By Sarah Sacher, Economic Justice Australia
Economic Justice Australia is currently conducting a research project focused on the use of automation and automated decision-making in the social security system. Our project has been developed in partnership with Ed Santow, Director of the Human Technology Institute at the University of Technology Sydney, and Paul Henman from the Centre of Excellence for Automation in Society at the University of Queensland. It is supported by an expert Advisory Group.
The project is looking beyond Robodebt to automation in the social security system as a whole. It is focused on the implications of automation for vulnerable and disadvantaged people seeking to access and navigate the system. We will develop a research report for release in 2024, which will include evidence-based recommendations for reform across law, policy and service delivery.
The first phase of the project involved interviewing our member centres’ solicitors and caseworkers about what it is like to deal with automated systems as a vulnerable person or their legal advocate. We conducted interviews with 22 advocates, from all states and territories, servicing metropolitan, rural, regional and remote areas. The initial findings from these interviews will form the backbone of the report. We are currently testing and developing the findings and potential recommendations through further consultation and research.
This article is a summary of what we have learned through the project so far. These findings have proven useful in pursuing our advocacy in favour of the implementation of the Robodebt Royal Commission’s recommendations, and for highlighting our broader concerns relevant to various forms of automation that impact the rights of social security recipients.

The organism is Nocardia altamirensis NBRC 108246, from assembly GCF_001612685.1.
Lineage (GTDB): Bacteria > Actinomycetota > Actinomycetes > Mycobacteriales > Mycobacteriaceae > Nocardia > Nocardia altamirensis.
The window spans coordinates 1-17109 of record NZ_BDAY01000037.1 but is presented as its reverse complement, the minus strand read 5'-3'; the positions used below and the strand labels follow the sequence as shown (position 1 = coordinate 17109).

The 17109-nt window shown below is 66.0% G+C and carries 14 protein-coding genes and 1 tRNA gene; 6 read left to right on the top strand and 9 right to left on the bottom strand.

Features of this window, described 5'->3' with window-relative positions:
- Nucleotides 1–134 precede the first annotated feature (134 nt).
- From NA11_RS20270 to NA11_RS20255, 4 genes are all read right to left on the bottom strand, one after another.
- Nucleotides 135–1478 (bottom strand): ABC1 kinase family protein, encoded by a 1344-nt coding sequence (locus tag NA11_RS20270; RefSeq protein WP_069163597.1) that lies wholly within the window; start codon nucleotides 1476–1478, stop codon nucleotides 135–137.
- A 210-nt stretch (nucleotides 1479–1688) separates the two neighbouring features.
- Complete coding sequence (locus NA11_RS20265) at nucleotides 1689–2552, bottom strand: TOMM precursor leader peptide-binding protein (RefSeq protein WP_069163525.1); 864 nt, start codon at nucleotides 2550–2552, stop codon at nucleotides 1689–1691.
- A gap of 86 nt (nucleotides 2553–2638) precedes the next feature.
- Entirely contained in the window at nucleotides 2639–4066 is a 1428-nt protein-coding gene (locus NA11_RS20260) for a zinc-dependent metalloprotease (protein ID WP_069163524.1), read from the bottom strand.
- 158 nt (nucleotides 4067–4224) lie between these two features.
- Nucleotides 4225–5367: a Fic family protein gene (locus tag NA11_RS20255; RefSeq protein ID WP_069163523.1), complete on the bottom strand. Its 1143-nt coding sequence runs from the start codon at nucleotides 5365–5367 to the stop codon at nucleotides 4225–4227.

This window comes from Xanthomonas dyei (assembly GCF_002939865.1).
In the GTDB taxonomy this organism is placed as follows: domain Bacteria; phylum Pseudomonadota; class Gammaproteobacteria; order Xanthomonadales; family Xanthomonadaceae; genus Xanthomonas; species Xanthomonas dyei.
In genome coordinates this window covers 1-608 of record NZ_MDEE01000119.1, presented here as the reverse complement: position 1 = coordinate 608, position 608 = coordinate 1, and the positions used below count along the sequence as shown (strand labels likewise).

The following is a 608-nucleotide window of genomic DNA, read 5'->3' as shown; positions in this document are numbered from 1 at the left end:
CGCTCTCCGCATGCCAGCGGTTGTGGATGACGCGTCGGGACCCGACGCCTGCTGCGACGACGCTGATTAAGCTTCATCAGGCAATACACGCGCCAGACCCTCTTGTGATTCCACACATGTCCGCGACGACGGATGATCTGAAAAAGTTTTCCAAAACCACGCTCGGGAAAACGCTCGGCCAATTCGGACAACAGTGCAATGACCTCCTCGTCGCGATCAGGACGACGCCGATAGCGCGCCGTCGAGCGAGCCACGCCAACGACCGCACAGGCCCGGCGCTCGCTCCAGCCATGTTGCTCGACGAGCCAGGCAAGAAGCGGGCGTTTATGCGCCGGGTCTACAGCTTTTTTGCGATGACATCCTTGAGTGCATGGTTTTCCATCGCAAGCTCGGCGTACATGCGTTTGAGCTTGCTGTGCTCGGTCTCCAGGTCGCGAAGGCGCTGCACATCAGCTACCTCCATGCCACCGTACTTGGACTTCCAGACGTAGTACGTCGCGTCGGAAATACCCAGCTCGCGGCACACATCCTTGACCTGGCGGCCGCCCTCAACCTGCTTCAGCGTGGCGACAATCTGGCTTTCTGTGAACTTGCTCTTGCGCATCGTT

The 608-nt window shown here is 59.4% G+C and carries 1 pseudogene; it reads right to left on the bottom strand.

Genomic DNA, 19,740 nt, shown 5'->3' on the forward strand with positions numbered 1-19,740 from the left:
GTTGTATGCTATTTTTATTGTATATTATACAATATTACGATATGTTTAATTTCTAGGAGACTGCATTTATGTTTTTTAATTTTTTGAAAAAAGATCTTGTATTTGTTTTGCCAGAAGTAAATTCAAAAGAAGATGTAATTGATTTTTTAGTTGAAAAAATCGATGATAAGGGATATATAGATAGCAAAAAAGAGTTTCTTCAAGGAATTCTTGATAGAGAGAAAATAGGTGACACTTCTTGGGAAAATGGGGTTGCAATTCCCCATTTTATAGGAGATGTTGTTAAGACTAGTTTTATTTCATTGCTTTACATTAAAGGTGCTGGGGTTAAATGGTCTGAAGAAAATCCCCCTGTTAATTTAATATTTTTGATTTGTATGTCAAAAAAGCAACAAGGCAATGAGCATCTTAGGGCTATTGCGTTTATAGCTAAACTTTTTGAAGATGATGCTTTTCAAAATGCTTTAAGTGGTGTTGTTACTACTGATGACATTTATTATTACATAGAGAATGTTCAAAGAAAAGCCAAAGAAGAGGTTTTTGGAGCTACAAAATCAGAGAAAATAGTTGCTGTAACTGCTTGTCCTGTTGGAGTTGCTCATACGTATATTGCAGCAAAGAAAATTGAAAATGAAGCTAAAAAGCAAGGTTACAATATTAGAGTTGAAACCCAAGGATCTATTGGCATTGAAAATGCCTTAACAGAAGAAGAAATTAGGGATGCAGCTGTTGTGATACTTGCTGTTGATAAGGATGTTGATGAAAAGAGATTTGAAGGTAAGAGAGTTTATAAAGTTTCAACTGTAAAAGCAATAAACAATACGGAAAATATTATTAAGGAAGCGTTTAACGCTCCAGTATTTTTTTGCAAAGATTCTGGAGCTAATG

What do we mean by ‘automation’?
We are looking at various forms of automation in the social security system. This includes automated-decision making (ADM) systems which refers to the deployment of technology to automate a decision-making process. ADM systems can be used to assist or replace the judgment of human decision-makers. Two main types include:
- ‘Expert systems’ which use a simple rules-based formula to affirm if someone meets objective criteria.
- ‘Machine learning’ which refers to uses of artificial intelligence where a computer learns from data (including text, images or sounds) to predict and take independent action, including making decisions, rather than being programmed to execute a decision-making process in a specified way.
‘Automation’ also incorporates the digitisation of services that were previously delivered by humans.
Summary of findings
FINDING 1: People are being pushed into digital servicing regardless of their level of vulnerability.
- Services Australia claims that digital servicing enables them to focus on providing face to face services to vulnerable people. However, interviewees report that people are being pushed into digital services regardless of their personal needs, leading to problems accessing social security – including difficulties using myGov, navigating the automated phone system, understanding automated communications and letters, and using digital forms.